One of the most supportive botanical medicines for the patient with RA may well be cur-cumin or turmeric (Curcuma longa). Notable for its ability to act as an antioxidant and antiinflammatory,59-61 curcumin seems well suited for treating this condition. More recent research suggests that curcumin is a potent inhibitor of the signaling pathway utilized by a specific type of IL-6, called oncostatin M.62 Specifically, curcumin decreases the proinflammatory pathways induced by oncostatin M. If not inhibited via this pathway, oncostatin M signaling results in the transcription=translation of metalloproteinases and their inhibitors. An imbalance between metalloproteinases and their inhibitors may represent one of the mechanisms of joint damage in RA. To be able to slow down metalloproteinase expression may represent one of the many recently discovered mechanisms of efficacy of an ancient herb.
A second botanical option recently reported in the botanical literature is the Ayurvedic herbal combination Maharasnadhi Quathar (MQR). In a three-month study that involved 45 patients with RA treated with this herbal combination and a second group of RA patients treated with another traditional preparation, the patients in the MQR-treated group demonstrated significant increases in the activity of the antioxidant enzymes superoxide dis-mutase, catalase, and glutathione peroxidase, which is important as reactive oxygen species are believed to be one of the mediators of inflammation and responsible for the pathogenesis of tissue destruction in RA.63 Another finding of the study was that lipid peroxidation was reduced by 34% in the MQR-treated group. MQR is a combination of 26 herbs, with the bulk (70%) of its composition accounted for by alpinia galangal (Alpinia calcarata), but also including a variety of other plants, such as ginger (Zingiber officinale), tropical almond (Ter-minalia chebula), tribulus (Tribulus terrestris), ashwagandha (Withania somnifera), and cor-iador also called Chinese parsley (Coriandrum sativum).
Oleoresin gum extracts of boswellia (Boswellia serrata), with 37.5%-65% boswellic acid, exert potent anti-inflammatory actions via inhibition of inflammatory mediators such as leu-kotrienes. The recommended boswellia dose is 150mg three times per day.64 Bromelain, a commonly used proteolytic enzyme, has direct clinical application for treating RA, as do other enzymes. Select results have yielded upward of 73% positive results, ranging from good to excellent.65 Ginger (Zingiber officinale) extracts have demonstrated benefit as well, with good pain relief in preliminary studies.66 Ginger suppresses prostaglandin synthesis through inhibition of cyclooxygenase-1 and cyclooxygenase-2 and leukotriene biosynthesis by inhibiting 5-lipoxygenase.67 These herbs and numerous others show promise for alleviating symptoms and potentially modulating pathophysiologic changes.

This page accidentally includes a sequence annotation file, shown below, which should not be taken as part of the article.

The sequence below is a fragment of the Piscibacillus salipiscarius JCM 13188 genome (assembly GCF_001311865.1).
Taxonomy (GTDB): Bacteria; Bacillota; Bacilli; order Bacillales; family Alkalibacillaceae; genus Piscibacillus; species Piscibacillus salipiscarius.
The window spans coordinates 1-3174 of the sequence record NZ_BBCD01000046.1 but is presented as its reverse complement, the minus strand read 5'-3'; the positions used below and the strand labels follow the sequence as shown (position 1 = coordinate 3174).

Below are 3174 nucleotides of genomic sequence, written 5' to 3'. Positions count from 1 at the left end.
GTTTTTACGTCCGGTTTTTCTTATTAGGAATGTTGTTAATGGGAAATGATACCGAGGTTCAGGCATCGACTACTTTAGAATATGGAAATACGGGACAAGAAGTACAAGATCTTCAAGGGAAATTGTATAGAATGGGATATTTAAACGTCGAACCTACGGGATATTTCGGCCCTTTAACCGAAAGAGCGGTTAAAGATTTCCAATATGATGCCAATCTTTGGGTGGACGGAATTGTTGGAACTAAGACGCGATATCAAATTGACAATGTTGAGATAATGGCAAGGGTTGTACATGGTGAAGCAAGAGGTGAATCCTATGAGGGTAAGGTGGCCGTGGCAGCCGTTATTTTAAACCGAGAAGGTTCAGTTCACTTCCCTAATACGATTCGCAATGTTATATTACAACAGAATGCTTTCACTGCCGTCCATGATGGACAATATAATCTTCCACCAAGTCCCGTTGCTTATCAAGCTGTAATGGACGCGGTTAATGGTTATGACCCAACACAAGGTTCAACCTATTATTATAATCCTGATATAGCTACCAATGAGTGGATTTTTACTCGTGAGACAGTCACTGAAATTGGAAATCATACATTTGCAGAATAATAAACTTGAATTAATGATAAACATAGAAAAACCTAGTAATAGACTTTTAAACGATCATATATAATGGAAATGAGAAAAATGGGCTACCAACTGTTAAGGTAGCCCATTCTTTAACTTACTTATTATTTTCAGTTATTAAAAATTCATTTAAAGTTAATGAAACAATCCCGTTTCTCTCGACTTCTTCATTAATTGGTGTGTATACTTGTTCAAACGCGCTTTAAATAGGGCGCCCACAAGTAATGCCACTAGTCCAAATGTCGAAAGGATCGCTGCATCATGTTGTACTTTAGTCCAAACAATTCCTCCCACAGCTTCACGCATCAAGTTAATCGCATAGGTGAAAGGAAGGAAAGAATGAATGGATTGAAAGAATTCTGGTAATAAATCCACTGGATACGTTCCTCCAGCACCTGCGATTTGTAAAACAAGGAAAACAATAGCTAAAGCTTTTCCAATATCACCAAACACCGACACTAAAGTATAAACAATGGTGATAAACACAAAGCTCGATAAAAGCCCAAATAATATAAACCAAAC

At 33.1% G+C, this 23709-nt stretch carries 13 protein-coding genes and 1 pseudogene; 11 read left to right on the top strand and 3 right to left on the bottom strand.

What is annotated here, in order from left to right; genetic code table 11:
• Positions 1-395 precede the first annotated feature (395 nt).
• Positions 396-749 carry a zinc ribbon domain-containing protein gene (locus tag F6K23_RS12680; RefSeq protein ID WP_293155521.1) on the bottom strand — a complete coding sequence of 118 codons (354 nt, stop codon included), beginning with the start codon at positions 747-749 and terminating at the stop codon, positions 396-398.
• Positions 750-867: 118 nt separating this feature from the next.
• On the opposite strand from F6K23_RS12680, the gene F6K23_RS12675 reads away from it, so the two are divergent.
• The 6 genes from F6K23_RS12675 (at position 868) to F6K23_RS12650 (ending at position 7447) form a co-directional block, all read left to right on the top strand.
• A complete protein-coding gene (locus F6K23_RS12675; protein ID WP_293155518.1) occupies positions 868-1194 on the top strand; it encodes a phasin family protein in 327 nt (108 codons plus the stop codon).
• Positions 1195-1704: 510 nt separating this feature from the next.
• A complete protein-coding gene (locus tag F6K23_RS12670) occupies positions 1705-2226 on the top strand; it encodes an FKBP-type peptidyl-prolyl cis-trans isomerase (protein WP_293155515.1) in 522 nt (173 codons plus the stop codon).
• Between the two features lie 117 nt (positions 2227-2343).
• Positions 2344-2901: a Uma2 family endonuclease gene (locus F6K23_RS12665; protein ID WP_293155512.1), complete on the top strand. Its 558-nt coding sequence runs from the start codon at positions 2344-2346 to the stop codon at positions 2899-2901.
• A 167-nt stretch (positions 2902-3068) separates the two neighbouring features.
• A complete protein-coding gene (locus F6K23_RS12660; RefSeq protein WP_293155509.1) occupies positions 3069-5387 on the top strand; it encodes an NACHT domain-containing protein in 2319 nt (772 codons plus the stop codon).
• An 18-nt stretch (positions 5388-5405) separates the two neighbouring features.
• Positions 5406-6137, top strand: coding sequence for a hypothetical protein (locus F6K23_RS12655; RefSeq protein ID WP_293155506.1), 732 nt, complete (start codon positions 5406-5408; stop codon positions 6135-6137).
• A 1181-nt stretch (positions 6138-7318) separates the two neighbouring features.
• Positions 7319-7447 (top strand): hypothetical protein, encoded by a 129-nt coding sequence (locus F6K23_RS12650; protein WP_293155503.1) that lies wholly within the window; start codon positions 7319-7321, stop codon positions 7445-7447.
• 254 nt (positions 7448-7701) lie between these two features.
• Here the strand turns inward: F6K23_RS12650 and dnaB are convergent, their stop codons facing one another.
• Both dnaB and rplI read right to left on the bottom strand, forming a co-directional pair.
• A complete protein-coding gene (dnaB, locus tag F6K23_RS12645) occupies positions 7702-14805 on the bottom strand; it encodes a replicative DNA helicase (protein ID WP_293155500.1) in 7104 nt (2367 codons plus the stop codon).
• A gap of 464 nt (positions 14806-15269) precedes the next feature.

Other select herbs that have been used in the treatment of RA include the following:
Oleoresin gum extracts of boswellia, with 37.5%-65% boswellic acid, exert potent anti-inflammatory actions via inhibition of proinflammatories such as leukotrienes.
Cayenne (Capsicum frutescens)
Topical cayenne application acts specifically by depleting stores of substance P from sensory neurons. In a placebo-controlled study, arthritis patients were instructed to apply 0.025% capsaicin cream to painful joints. After four weeks of capsaicin treatment, the mean reductions in pain in the RA patients were 57% and 33% in OA patients. The global evaluations showed that 80% of the capsaicin-treated patients experienced a reduction in pain after two weeks of treatment.68 In vitro analysis has also shown that high doses of capsaicin also works on the cellular levels as it has been shown to decrease the synthesis of collagenase and prostaglandin E2.69
Thunder God Vine (Tripterygium wilfordi)
In a prospective, double-blind, placebo-controlled study in patients with long-standing RA in whom conventional therapy had failed, low-dose (180mg per day) or high-dose (360mg per day) extract of thunder god vine was supplemented for 20 weeks, followed by an open-label extension period. The results indicated that more than half of the patients who completed the trial showed therapeutic benefit in the treatment group.70 In another study, 6 of 10 patients treated with 180 mg per day of ethyl acetate extract of Tripterygium wilfordi (EA) extract showed disease improvement, and 8 of the 9 patients who received EA extract at doses greater than 360 mg per day experienced improvement in both clinical manifestations and laboratory findings. One patient met American College of Rheumatology criteria for remission.71 Research has elucidated that Tripterygium wilfordii Hook f suppresses immune responses by inhibiting transcription of cytokine genes, including interleukin-2 and gamma interferon.72 In addition, the National Institute of Arthritis and Musculoskeletal and Skin Diseases (NIAMS) is currently conducting a phase II trial to evaluate the safety and effectiveness of thunder god vine for rheumatoid arthritis.73
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